average 5 years, 6 months ago

On the slightly sadder note, I live within a two-hour drive of 33,341 people who would vote for Jack Wu.

I'm reasonably party loyal. But, if I don't know a candidate at all, I leave the blessed line blank. I've done it before, I'll do it again.

I don't know a single die-hard Republican who knew the slightest thing about Jack Wu who voted for him--- yet, again, he got 33,341 votes!

Steve Stucky 5 years, 6 months ago

"You may have missed this..."

No I didn't!
If the the state will collect nearly $705 million less in revenues during the fiscal year and a shortfall of 328 million exists..., then we are still fat by $373 million!!!!!

Cait McKnelly 5 years, 6 months ago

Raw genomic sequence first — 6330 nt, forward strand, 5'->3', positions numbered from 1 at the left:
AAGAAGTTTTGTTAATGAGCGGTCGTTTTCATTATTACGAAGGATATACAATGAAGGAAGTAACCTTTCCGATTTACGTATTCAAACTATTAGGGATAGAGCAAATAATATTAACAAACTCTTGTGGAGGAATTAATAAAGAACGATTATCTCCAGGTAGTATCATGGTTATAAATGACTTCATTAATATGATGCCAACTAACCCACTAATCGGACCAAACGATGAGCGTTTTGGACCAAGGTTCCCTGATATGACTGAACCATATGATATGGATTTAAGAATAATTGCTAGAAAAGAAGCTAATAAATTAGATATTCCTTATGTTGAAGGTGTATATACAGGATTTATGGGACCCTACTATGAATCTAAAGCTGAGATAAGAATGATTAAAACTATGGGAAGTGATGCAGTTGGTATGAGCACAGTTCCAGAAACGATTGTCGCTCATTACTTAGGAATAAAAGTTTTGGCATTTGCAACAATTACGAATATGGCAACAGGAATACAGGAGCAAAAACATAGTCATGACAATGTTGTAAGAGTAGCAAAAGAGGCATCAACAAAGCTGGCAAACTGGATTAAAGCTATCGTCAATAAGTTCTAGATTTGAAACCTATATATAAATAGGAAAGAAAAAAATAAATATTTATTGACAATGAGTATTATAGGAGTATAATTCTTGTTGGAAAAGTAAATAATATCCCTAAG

Keep thinking that way, stevie, while all around you things fail; your schools, your highways, flood control, drought assistance. National and international employers will continue to pass the state up because there isn't enough infrastructure to support their employees (well, unless they're bribed, the way Mars was). Entrepreneurship and startups are just about nonexistent in Kansas with the possible exception of Johnson County, which relies as much, or more, on it's proximity to KCMO as it does to being in Kansas. There isn't a single international airport within the boundaries of the state. (They call it "Fly Over Kansas" for a reason.) The population flight and "brain drain" will continue and in 10 years your electoral votes will go from 6 to 5, making the state even more irrelevant on the national scene.
Go ahead. Refuse to invest in your own state. Then Kansas can be just like North Dakota or Mississippi; miles and miles of worthless land you couldn't sell for a song.

jafs 5 years, 6 months ago

I think you misunderstand that.

A "shortfall" means that we have less money than we need to pay for things.